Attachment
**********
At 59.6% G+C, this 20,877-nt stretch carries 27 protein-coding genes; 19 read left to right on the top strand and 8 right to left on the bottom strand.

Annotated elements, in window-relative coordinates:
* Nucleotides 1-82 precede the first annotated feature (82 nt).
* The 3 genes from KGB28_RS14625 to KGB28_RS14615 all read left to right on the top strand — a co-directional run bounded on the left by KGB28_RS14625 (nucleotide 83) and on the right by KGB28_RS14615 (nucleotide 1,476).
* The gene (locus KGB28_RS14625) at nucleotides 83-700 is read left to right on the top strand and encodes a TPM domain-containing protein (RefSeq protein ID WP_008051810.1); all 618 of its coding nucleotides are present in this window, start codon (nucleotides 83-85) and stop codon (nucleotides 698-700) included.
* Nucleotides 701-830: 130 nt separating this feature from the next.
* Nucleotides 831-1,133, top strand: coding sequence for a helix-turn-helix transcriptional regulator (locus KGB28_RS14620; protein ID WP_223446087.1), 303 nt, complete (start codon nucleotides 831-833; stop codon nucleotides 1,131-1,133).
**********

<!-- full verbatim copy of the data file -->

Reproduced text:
At 59.6% G+C, this 20,877-nt stretch carries 27 protein-coding genes; 19 read left to right on the top strand and 8 right to left on the bottom strand.

Annotated elements, in window-relative coordinates:
* Nucleotides 1-82 precede the first annotated feature (82 nt).
* The 3 genes from KGB28_RS14625 to KGB28_RS14615 all read left to right on the top strand — a co-directional run bounded on the left by KGB28_RS14625 (nucleotide 83) and on the right by KGB28_RS14615 (nucleotide 1,476).
* The gene (locus KGB28_RS14625) at nucleotides 83-700 is read left to right on the top strand and encodes a TPM domain-containing protein (RefSeq protein ID WP_008051810.1); all 618 of its coding nucleotides are present in this window, start codon (nucleotides 83-85) and stop codon (nucleotides 698-700) included.
* Nucleotides 701-830: 130 nt separating this feature from the next.
* Nucleotides 831-1,133, top strand: coding sequence for a helix-turn-helix transcriptional regulator (locus KGB28_RS14620; protein ID WP_223446087.1), 303 nt, complete (start codon nucleotides 831-833; stop codon nucleotides 1,131-1,133).